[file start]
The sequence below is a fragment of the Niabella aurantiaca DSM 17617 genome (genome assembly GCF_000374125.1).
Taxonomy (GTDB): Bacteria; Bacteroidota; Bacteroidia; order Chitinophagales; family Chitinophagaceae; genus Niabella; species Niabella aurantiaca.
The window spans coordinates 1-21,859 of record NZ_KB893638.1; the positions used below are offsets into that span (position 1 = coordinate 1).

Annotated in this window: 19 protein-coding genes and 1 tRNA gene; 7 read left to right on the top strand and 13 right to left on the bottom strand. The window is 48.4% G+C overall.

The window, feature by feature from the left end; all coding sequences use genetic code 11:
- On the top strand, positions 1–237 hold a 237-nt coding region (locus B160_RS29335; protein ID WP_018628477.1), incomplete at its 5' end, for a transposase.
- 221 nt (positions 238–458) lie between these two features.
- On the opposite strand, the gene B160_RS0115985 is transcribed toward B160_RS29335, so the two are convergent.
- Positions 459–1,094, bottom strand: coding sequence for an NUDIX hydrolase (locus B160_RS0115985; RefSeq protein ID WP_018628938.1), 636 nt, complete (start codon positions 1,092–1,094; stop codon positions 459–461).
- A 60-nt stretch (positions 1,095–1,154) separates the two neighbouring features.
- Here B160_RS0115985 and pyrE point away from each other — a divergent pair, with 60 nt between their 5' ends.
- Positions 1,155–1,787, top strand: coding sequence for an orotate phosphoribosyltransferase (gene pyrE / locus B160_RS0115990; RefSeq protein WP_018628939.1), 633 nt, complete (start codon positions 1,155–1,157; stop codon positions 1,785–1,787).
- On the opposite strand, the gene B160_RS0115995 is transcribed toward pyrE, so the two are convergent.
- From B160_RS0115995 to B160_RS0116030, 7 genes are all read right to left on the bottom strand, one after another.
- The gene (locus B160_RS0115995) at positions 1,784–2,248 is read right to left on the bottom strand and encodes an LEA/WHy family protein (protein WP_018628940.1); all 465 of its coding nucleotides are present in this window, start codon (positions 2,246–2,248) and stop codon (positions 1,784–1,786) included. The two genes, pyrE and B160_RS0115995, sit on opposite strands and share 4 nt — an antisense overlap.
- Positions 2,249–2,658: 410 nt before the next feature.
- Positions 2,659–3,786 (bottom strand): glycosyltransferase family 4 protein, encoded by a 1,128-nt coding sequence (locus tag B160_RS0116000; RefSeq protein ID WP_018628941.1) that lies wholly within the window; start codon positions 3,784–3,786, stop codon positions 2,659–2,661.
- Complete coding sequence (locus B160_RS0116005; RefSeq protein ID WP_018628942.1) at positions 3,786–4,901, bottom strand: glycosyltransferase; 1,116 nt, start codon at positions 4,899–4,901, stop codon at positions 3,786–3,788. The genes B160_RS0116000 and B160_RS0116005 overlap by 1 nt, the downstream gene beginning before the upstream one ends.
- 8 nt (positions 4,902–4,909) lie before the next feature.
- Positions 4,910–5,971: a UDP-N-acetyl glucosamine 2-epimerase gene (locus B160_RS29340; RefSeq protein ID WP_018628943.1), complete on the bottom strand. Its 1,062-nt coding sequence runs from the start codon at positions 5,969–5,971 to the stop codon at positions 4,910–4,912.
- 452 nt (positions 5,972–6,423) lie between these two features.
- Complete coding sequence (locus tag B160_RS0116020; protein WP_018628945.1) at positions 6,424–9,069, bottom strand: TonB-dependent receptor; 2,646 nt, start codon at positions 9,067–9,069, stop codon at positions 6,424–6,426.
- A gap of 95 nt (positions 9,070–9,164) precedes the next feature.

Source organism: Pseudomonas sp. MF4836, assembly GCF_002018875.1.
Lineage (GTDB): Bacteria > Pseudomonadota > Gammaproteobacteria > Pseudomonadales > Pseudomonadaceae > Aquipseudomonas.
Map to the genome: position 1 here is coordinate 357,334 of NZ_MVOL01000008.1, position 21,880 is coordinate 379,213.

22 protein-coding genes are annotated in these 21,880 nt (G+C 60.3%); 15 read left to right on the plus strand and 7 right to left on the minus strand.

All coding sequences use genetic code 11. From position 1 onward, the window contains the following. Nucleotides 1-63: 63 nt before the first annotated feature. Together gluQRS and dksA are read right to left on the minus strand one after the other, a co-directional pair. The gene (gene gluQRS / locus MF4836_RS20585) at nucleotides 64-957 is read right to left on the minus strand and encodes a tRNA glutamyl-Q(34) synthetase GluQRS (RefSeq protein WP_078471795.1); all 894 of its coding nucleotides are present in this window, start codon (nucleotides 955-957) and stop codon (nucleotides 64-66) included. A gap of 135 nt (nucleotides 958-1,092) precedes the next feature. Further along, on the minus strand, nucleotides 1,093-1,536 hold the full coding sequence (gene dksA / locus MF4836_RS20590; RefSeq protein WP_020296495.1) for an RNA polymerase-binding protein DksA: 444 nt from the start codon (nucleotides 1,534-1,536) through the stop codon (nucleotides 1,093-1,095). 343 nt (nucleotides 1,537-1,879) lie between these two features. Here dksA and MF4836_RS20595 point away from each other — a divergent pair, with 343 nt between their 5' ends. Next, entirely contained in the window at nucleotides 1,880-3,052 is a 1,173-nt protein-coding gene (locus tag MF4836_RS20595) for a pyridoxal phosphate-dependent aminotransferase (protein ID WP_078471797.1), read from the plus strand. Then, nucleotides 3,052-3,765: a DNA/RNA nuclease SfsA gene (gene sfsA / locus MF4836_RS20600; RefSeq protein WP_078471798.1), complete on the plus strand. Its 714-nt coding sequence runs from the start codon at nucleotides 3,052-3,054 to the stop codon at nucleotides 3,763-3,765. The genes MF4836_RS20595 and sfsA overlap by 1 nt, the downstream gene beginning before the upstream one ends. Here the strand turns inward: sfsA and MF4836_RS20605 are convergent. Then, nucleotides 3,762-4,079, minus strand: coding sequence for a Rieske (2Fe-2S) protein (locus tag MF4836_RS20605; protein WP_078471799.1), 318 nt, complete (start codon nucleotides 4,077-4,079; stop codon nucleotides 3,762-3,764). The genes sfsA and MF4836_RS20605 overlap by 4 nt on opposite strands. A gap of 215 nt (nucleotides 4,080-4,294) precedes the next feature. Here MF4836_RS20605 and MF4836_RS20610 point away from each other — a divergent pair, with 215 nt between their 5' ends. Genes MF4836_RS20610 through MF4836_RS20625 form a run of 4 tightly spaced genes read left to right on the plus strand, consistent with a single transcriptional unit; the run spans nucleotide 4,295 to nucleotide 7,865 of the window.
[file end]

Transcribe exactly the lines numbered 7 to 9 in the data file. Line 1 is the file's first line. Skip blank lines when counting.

- 221 nt (positions 238–458) lie between these two features.
- On the opposite strand, the gene B160_RS0115985 is transcribed toward B160_RS29335, so the two are convergent.
- Positions 459–1,094, bottom strand: coding sequence for an NUDIX hydrolase (locus B160_RS0115985; RefSeq protein ID WP_018628938.1), 636 nt, complete (start codon positions 1,092–1,094; stop codon positions 459–461).